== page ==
The combination of apparatus and accompanying means may further comprise means for circumposing a sleeve of pressurized gas about the layers of molten metal in the second cross sectional planes of the cavity; and/or means for circumposing an annulus of oil about the layers of molten metal in the second cross sectional planes of the cavity. Moreover, the combination may further comprise lubricating means for circumposing an oil encompassed sleeve of pressurized gas about the layers of molten metal in the second cross sectional planes of the cavity. The lubricating means may also be operable to discharge the pressurized gas and oil into the cavity at the second cross sectional planes thereof.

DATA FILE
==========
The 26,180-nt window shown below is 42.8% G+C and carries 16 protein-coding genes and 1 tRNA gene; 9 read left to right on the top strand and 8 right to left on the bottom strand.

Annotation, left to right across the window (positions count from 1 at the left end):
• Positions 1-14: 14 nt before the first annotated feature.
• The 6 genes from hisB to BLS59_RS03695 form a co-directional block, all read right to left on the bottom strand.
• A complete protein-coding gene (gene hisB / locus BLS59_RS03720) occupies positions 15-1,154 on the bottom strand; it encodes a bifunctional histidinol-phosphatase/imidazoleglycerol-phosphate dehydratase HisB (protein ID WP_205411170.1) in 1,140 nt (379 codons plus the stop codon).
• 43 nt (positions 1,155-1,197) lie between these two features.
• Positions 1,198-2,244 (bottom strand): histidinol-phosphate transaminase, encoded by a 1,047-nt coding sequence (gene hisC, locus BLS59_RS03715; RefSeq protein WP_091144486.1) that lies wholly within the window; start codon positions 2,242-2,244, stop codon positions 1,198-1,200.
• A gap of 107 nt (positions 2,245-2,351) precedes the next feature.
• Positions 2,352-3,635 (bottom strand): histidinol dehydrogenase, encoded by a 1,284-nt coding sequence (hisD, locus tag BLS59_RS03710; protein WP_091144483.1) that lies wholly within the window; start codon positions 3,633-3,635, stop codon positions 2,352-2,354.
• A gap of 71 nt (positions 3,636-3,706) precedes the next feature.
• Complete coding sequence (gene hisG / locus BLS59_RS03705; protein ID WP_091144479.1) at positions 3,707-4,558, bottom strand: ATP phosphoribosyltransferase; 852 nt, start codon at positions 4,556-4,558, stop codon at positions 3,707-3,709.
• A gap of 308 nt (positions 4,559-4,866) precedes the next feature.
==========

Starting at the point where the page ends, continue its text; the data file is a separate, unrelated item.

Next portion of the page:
The means for generating thermal contraction forces may include means for extracting heat from the respective layers in the direction relatively peripherally outwardly from the axis of the cavity in second cross sectional planes thereof. The heat extraction means may in turn include a heat conductive medium operatively arranged about the circumferential outlines of the second cross sectional areas of the cavity, and means for extracting heat from the layers through the medium. For example, heat conductive baffling means may be arranged about the circumferential outlines of the second cross sectional areas of the cavity, and the heat extraction means may include means for extracting heat from the layers through the baffling means. In certain presently preferred embodiments of the invention, the means for extracting heat from the layers through the baffling means include an annular chamber circumposed about the baffling means and means for circulating liquid coolant through the chamber.